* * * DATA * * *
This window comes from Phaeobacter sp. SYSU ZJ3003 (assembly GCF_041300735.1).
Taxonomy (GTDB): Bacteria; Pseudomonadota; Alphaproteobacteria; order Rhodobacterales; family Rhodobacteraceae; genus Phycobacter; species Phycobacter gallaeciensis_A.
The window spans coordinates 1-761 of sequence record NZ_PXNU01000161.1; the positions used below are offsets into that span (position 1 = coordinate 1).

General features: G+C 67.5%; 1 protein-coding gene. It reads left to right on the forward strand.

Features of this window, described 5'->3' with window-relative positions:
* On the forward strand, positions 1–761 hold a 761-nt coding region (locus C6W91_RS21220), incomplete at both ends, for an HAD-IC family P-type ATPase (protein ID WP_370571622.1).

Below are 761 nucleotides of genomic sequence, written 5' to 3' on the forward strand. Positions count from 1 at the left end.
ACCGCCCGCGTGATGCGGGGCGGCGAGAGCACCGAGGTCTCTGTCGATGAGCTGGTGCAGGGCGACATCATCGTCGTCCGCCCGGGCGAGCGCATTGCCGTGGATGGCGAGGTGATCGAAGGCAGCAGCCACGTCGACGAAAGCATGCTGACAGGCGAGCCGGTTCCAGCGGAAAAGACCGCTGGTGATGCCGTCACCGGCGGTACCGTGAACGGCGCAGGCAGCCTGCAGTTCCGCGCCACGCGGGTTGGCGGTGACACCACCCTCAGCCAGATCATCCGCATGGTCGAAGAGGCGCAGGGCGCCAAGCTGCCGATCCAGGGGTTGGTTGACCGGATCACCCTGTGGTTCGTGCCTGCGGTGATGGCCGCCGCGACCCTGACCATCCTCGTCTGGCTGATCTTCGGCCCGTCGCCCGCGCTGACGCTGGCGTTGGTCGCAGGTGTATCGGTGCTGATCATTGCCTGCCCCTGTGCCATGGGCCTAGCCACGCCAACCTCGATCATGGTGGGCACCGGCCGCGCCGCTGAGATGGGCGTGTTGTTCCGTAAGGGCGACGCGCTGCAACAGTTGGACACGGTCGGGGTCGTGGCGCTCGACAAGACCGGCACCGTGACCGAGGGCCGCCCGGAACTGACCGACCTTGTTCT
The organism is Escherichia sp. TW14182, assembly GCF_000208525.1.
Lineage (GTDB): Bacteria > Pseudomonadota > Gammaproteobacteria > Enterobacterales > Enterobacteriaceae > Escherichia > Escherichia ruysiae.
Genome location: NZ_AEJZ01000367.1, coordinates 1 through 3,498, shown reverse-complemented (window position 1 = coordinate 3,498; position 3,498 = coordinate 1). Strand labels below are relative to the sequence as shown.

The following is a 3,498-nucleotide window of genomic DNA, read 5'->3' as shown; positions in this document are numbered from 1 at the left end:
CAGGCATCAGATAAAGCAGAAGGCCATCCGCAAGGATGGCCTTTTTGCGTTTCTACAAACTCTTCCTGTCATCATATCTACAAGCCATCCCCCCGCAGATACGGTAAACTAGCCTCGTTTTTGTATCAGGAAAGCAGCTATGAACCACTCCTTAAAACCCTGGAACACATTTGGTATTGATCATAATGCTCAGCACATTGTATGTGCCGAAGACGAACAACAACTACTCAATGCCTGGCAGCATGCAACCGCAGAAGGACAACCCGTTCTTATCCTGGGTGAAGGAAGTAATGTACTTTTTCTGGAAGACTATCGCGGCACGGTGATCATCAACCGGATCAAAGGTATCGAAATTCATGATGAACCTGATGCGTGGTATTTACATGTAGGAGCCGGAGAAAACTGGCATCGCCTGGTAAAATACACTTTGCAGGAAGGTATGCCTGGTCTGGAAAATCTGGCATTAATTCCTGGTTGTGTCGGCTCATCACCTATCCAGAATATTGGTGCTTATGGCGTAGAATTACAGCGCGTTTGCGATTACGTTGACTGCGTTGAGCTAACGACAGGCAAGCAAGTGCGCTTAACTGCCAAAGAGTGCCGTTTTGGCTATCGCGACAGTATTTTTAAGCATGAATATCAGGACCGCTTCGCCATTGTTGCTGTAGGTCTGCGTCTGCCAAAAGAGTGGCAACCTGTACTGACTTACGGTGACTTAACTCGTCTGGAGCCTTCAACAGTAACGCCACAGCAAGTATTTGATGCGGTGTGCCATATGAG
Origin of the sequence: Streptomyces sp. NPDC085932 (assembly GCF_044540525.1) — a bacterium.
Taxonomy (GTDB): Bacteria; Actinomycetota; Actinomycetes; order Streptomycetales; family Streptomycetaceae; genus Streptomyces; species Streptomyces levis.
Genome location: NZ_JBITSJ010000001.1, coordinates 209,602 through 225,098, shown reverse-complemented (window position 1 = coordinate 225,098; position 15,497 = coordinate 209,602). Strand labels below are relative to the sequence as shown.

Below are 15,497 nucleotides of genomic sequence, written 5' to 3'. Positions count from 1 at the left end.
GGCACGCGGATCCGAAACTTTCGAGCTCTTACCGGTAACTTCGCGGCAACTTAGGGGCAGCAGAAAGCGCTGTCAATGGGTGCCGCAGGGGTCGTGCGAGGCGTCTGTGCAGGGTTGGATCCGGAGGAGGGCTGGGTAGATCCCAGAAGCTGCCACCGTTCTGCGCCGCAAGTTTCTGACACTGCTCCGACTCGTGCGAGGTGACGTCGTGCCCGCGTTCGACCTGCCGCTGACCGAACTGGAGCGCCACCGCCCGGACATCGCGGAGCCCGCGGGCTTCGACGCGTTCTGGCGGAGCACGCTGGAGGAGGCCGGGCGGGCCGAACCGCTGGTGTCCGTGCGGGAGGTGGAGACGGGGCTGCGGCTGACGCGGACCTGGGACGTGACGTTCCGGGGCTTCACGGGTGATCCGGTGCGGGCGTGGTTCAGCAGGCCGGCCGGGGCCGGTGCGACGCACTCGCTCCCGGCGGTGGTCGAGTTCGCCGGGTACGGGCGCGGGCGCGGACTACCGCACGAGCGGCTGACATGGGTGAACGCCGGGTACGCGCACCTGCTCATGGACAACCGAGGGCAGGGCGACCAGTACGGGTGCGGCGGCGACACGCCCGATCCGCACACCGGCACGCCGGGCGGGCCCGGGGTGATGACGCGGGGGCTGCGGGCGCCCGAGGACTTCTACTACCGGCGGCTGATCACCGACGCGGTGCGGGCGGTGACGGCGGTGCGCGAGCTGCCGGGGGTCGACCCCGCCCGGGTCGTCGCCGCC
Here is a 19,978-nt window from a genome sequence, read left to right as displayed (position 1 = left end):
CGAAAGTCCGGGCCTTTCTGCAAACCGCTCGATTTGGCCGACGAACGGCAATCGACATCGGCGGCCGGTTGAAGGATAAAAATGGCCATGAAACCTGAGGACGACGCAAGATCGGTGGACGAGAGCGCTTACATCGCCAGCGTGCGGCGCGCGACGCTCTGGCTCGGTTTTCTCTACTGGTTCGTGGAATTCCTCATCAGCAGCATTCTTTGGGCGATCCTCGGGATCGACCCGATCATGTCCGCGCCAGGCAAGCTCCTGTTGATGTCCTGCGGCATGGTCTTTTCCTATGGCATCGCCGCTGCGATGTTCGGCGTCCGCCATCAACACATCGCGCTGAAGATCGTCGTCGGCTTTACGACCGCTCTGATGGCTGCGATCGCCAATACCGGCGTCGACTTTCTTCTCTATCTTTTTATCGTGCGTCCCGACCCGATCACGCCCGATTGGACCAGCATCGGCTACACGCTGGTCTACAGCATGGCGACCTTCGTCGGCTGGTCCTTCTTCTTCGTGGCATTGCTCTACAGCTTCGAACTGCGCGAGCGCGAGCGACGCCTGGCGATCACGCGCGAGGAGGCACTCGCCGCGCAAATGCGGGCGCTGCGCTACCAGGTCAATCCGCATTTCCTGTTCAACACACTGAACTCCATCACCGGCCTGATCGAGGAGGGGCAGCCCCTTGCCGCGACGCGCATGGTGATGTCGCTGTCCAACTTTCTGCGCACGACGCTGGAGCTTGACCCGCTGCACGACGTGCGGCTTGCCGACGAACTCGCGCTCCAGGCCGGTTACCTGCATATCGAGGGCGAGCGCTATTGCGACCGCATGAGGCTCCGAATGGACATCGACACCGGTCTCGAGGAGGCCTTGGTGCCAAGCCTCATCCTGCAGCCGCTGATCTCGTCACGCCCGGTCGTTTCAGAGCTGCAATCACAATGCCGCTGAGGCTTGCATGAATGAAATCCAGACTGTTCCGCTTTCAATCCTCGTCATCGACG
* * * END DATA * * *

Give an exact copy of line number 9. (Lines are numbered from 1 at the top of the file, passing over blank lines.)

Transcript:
The organism is Escherichia sp. TW14182, assembly GCF_000208525.1.